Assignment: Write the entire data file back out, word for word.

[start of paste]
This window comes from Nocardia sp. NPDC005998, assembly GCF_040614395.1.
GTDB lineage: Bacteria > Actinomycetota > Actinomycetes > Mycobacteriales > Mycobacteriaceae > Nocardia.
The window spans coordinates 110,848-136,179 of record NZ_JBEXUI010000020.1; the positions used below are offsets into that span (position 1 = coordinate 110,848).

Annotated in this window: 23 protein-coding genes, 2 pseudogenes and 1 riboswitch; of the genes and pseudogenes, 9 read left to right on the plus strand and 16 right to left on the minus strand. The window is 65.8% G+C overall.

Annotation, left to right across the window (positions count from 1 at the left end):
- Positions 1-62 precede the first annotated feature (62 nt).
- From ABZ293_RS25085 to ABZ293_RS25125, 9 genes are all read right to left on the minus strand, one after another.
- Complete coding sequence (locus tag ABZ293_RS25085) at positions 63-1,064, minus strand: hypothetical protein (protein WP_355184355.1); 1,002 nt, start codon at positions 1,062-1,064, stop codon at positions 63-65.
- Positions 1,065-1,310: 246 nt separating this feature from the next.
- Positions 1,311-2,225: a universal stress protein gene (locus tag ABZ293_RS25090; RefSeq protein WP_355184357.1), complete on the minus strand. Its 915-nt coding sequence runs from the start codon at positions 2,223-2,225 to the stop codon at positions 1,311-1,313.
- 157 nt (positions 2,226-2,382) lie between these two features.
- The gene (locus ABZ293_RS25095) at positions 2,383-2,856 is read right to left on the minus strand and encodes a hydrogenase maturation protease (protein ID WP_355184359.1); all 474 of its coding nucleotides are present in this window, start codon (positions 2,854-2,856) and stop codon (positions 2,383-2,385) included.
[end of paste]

This window comes from Nocardia sp. NPDC005998, assembly GCF_040614395.1.
GTDB lineage: Bacteria > Actinomycetota > Actinomycetes > Mycobacteriales > Mycobacteriaceae > Nocardia.
The window spans coordinates 110,848-136,179 of record NZ_JBEXUI010000020.1; the positions used below are offsets into that span (position 1 = coordinate 110,848).

Annotated in this window: 23 protein-coding genes, 2 pseudogenes and 1 riboswitch; of the genes and pseudogenes, 9 read left to right on the plus strand and 16 right to left on the minus strand. The window is 65.8% G+C overall.

Annotation, left to right across the window (positions count from 1 at the left end):
- Positions 1-62 precede the first annotated feature (62 nt).
- From ABZ293_RS25085 to ABZ293_RS25125, 9 genes are all read right to left on the minus strand, one after another.
- Complete coding sequence (locus tag ABZ293_RS25085) at positions 63-1,064, minus strand: hypothetical protein (protein WP_355184355.1); 1,002 nt, start codon at positions 1,062-1,064, stop codon at positions 63-65.
- Positions 1,065-1,310: 246 nt separating this feature from the next.
- Positions 1,311-2,225: a universal stress protein gene (locus tag ABZ293_RS25090; RefSeq protein WP_355184357.1), complete on the minus strand. Its 915-nt coding sequence runs from the start codon at positions 2,223-2,225 to the stop codon at positions 1,311-1,313.
- 157 nt (positions 2,226-2,382) lie between these two features.
- The gene (locus ABZ293_RS25095) at positions 2,383-2,856 is read right to left on the minus strand and encodes a hydrogenase maturation protease (protein ID WP_355184359.1); all 474 of its coding nucleotides are present in this window, start codon (positions 2,854-2,856) and stop codon (positions 2,383-2,385) included.